My Sick Soul

I am sad – I thought it was anger – but it is deep sadness.

A sadness that chokes me, a sadness that send sickness into my stomach, a sadness that slows me down, a sadness where I think I may be losing my mind.

I will try to and through this intense grief.

Grief begins and can often end in frustration – that can be over minor stuff like Arsenal losing the league, minimum bad stuff like an elderly cat dying.

Most grief is difficult, but easy for others to frame – we all have known dead parents or friends, many have grief over bad break-ups.

We have language, comfortable silences, ways of not turning away from ordinary grief.

But grief from many years of torture, of being made a sex object – grief of seeing and knowing you were trapped inside the sex trade. There is no language for that, and no comfort in the silence.

No, the overwhelming grief is knowing inside every cell of your body and mind, often can come through as basic physical sickness.

So exited women puked out their past, choked on their past, have pains as ghosts in every parts of their bodies used as porn-toys, get headaches as memories drowned them – all this but so few words of grief.

We are grieving – but no tears come. We are grieving – but pride that meant we survived endless years of torture, means we lost the routes of how to be vulnerable.

We cannot risk grief – not when for most of our lives any weak spot was used to exploit us, and we so scared we will be throughly destroyed.

How do exited prostituted women truly grieve – in a world that is waiting to send back into being sub-human.

For if we really open up to our grief, it would release a rage that would drown us, and more it would be a grief with a memory of what it be made into trash.

Our grief is a clear memory of what it is to be the prostituted – not the veneer others wants, not the victim to survivor easy story to please others – our grief is that even having left far behind that life, so much of its poison is still killing us.

Our grief is the underlying factor is all our trauma – our grief know the reality of our pasts, knows it informs our present, and knows our fight for an end to the sex trade is underpinned every day by that grief.

Grief is a huge push to so no to the sex trade – or in our hearts and minds we can never forget being so lost, that we almost had nothing left that others named as being human.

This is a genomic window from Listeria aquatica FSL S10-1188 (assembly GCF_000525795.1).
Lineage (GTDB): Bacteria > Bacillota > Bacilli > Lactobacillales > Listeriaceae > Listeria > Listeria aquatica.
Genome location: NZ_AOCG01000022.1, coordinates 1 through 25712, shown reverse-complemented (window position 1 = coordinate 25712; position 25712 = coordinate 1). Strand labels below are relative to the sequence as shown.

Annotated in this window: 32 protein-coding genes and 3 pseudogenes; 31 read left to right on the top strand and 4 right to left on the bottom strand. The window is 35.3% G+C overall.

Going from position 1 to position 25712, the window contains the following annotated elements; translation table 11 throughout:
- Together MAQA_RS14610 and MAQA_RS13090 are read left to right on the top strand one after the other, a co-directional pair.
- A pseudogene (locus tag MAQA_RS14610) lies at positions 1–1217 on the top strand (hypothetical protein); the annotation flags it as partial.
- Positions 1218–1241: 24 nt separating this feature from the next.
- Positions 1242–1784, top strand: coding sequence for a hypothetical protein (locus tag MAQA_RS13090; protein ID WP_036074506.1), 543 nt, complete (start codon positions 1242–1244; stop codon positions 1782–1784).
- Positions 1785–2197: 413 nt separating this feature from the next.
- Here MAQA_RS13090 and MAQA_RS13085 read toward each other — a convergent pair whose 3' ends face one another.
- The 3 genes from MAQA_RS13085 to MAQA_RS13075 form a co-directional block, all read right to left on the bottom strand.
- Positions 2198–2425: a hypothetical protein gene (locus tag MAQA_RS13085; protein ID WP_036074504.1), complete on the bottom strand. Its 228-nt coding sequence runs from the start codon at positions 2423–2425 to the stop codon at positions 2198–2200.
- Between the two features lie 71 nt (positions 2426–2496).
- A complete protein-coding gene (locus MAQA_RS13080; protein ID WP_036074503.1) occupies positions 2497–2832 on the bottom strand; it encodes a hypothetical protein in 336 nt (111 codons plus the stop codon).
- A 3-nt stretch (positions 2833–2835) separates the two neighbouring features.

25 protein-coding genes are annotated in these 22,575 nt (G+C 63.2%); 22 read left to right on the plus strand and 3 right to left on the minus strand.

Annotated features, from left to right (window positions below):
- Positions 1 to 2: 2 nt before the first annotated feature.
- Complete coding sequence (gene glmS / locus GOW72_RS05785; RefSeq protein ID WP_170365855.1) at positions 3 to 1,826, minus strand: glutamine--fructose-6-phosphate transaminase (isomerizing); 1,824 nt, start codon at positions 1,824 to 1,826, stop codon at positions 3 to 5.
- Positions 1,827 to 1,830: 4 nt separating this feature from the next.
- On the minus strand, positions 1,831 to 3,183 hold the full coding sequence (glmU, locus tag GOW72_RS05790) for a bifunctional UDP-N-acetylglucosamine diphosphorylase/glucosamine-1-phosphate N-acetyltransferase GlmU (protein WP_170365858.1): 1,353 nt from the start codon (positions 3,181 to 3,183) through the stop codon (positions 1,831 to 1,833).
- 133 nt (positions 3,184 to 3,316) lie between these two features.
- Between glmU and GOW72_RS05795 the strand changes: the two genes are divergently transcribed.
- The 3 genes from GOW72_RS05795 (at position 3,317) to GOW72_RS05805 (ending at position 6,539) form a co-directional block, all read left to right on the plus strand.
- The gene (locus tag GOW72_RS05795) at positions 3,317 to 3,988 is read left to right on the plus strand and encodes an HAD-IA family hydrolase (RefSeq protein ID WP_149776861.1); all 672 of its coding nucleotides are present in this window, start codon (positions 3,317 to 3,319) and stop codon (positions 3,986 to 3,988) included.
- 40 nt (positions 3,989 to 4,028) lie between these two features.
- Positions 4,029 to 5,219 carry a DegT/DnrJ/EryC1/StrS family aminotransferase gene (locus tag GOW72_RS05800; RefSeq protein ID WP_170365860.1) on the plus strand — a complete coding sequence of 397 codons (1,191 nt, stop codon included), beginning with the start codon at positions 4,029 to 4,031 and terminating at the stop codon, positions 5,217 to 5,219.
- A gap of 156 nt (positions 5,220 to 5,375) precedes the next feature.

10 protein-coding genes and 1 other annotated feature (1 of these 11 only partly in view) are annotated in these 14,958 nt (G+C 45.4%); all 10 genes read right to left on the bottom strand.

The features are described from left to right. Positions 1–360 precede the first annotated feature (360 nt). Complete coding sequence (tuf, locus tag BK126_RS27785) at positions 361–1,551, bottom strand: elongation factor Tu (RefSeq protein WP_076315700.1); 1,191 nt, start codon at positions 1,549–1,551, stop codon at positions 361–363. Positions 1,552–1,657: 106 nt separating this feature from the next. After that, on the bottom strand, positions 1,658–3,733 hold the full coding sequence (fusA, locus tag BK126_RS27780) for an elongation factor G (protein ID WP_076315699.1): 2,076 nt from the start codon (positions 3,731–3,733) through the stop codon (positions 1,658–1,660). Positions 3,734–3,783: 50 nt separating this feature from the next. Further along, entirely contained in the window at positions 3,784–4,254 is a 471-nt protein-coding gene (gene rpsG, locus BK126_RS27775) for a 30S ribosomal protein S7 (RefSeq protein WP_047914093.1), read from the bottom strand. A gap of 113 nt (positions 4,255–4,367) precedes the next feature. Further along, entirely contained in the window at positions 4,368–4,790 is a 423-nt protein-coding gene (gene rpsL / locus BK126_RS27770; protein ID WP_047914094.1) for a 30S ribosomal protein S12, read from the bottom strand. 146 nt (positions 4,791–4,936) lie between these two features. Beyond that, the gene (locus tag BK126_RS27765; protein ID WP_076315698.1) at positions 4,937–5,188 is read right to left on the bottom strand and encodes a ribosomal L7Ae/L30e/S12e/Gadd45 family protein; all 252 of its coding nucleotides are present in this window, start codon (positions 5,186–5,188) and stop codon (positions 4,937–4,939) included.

Grief is remembering what it is lose yourself so much – that even you raped and sexually tortured in the most brutal ways, ways many outside the sex trade cannot imagine – even as that happens, you feel nothing.

Grief is remembering looking at severe internal or external injuries, and just seeing them alien. How can there be injuries without fear or pain, just a deadness?

Grief is remembering how prostitution put you on auto-drive, when others see and know it is scenario of intense danger – like going and laying naked on a bed when a room full of punters.

Grief is remembering seeing and knowing the look of hate in punters’ and profiteers’ eyes – seeing it and knowing to go dead inside, there is nothing a prostitute can do once she knows that look.

That is a tiny tip of the grief that exited prostituted women carry.

There so much more, so much more.

Grief is knowing what is to have a body where every centimetre was used to be living porn. A body used in ways that even in our own nightmares we cannot believe punter could think of, let allow do it, and we didn’t die.

Grief is knowing sometimes we were in places that could have done something to end our hell and did nothing. In hospital, getting patched up or having yet another abolition – no questions or just constant judgement. When police raided clubs or brothels, but ignore our endless rapes and tortures. Friends and families that choose to ignore we were falling apart.

Grief is knowing we hated the punters and profiteers, but we had no power so sunk that hate as far away from our consciousness as we could.

That is the grief of exited prostituted women.

It is not easy or neat – it is wild, scared, raging, refusing to speak. Our grief is a lost feral child wanting love but will bite you in the arm if you offer it.

But the thing with feral children, especially feral teenagers – is they are full of rage and hate – but inside the depths of their being they are lost and utterly terrified. They need some guidance to find their own inner strength.

That would sum up our grief – it is outwardly fierce, but that a cover for utter terror.

Our grief needs some language – please help us to find it.

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2 responses to “My Sick Soul

  1. Dear Rebecca,
    I heard you speak at Feminism in London a couple of years ago and it was one of the most inspiring and moving things I have heard. I have just been having an argument with my housemate about prostitution and I tried to find the copy I had of your speech from that event, which is one of the best arguments for criminalisation of johns that I have heard. I’m just wondering if you have a link to it anywhere? I really understand if your blog is not meant to be a place where people can ask for things like this. Good luck with all your struggles and thank you for reaching out to other women and telling the truth. Catherine

    Like

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